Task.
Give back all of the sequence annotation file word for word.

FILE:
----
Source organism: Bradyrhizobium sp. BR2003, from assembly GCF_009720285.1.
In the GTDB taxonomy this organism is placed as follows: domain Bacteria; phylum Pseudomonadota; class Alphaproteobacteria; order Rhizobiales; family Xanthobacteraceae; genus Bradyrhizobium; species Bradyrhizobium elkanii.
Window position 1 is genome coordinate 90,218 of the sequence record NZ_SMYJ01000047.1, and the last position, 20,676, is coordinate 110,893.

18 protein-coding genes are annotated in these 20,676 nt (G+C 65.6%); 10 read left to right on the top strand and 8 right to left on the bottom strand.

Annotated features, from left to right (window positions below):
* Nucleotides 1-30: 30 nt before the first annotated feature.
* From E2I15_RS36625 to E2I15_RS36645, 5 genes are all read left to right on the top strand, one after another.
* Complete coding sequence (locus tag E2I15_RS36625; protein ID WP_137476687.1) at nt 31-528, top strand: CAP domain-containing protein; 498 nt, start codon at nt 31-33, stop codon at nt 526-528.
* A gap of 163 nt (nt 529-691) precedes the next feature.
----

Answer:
Source organism: Bradyrhizobium sp. BR2003, from assembly GCF_009720285.1.
In the GTDB taxonomy this organism is placed as follows: domain Bacteria; phylum Pseudomonadota; class Alphaproteobacteria; order Rhizobiales; family Xanthobacteraceae; genus Bradyrhizobium; species Bradyrhizobium elkanii.
Window position 1 is genome coordinate 90,218 of the sequence record NZ_SMYJ01000047.1, and the last position, 20,676, is coordinate 110,893.

18 protein-coding genes are annotated in these 20,676 nt (G+C 65.6%); 10 read left to right on the top strand and 8 right to left on the bottom strand.

Annotated features, from left to right (window positions below):
* Nucleotides 1-30: 30 nt before the first annotated feature.
* From E2I15_RS36625 to E2I15_RS36645, 5 genes are all read left to right on the top strand, one after another.
* Complete coding sequence (locus tag E2I15_RS36625; protein ID WP_137476687.1) at nt 31-528, top strand: CAP domain-containing protein; 498 nt, start codon at nt 31-33, stop codon at nt 526-528.
* A gap of 163 nt (nt 529-691) precedes the next feature.